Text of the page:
The league has been lucky so far.
The National Football League like most American businesses has struggled during the COVID-19 pandemic. But somehow the league is still on course to play its crown jewel championship event, the Super Bowl on February 7th, 2021 in Tampa, Florida. But there is no guarantee that is going to happen. The league has a contingency plan in place to expand its playoff run if a complete 17 or even 18-week schedule cannot not be finished. Why not add two teams to the playoff mix? An expanded playoffs would bring in television money. A playoff game is worth more than an average regular season game financially. Television networks want playoff games because it drives people to watch the event and advertisers are happy because they get hard to come by for programming 18 to 54-year old men watching. The NFL still produces television’s most consistent high-volume watchers’ programs.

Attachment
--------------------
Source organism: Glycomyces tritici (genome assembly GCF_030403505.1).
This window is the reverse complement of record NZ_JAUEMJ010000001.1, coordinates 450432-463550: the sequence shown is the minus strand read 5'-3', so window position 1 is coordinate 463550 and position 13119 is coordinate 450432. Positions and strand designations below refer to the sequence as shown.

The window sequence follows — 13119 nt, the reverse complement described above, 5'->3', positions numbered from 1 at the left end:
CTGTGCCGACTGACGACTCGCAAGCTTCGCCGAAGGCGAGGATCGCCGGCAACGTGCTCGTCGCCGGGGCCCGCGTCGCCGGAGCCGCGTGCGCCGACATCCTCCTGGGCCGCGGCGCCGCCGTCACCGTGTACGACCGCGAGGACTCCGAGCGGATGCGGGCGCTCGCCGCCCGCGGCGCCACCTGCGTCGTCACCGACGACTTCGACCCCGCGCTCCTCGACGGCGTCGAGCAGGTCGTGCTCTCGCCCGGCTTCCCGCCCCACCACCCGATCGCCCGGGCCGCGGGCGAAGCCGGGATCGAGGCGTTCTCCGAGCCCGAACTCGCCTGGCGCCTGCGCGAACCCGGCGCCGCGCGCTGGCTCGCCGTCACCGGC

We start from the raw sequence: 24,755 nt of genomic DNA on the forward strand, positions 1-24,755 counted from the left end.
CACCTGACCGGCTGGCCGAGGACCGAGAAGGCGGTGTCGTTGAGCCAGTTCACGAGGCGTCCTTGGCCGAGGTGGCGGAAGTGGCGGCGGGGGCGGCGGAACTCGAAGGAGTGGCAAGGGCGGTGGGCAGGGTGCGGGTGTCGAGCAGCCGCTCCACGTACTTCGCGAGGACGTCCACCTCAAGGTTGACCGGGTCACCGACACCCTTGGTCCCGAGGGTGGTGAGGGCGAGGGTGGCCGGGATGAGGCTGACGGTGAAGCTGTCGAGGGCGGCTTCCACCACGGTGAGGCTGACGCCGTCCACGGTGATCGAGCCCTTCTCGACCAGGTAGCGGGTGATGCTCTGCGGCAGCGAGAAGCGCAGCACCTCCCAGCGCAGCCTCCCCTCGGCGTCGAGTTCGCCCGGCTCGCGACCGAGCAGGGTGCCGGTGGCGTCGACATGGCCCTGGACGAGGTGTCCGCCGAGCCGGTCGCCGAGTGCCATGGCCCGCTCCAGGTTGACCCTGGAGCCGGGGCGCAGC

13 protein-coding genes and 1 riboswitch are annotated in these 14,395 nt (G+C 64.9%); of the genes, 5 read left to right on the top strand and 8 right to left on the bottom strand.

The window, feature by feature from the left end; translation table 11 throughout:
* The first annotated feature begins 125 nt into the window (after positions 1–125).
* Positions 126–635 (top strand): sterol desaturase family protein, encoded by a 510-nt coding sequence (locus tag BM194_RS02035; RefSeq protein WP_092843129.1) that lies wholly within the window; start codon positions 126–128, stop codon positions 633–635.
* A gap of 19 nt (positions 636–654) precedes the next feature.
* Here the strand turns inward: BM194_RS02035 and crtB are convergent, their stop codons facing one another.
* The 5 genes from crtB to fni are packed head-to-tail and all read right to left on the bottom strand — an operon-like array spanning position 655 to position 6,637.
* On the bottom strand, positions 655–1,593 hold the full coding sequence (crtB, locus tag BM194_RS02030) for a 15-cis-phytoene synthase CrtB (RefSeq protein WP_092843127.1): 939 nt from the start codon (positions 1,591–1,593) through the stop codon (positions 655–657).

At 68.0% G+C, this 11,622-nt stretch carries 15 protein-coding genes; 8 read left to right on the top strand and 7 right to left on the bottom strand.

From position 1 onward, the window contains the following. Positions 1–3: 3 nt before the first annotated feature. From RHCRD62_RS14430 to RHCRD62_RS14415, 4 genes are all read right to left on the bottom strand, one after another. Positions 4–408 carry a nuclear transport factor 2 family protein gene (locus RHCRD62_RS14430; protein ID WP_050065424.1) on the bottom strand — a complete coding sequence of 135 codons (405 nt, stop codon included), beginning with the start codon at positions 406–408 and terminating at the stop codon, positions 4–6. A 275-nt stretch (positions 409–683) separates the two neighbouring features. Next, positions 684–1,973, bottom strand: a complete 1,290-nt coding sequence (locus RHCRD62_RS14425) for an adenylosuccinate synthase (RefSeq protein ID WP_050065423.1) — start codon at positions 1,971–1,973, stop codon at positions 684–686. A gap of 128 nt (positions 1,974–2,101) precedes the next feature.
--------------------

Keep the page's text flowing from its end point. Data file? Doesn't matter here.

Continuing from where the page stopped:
The NFL hopes that it can get people in the stadium for the Super Bowl in Tampa. The target is to fill 20 percent of the seats in the Tampa stadium. But two franchise owners won’t get people in the stadium for the rest of the season. Robert Kraft’s Foxboro, Massachusetts-based New England Patriots will play in an empty stadium because COVID-19 spread is getting worse in Massachusetts and Minnesota Vikings’ ownership has given up on getting people into its Minneapolis stadium because COVID-19 community spread has not been slowed down. Green Bay will not have any customers in the building when it plays Jacksonville but Packers officials hope they can work something out with Brown County, Wisconsin public health officials and get some people eventually into the football venue. Wisconsin is also experiencing a massive COVID-19 spread. The NFL players and staff COVID-19 cases have been increasing. Still the NFL keeps moving ahead, hoping to complete the season.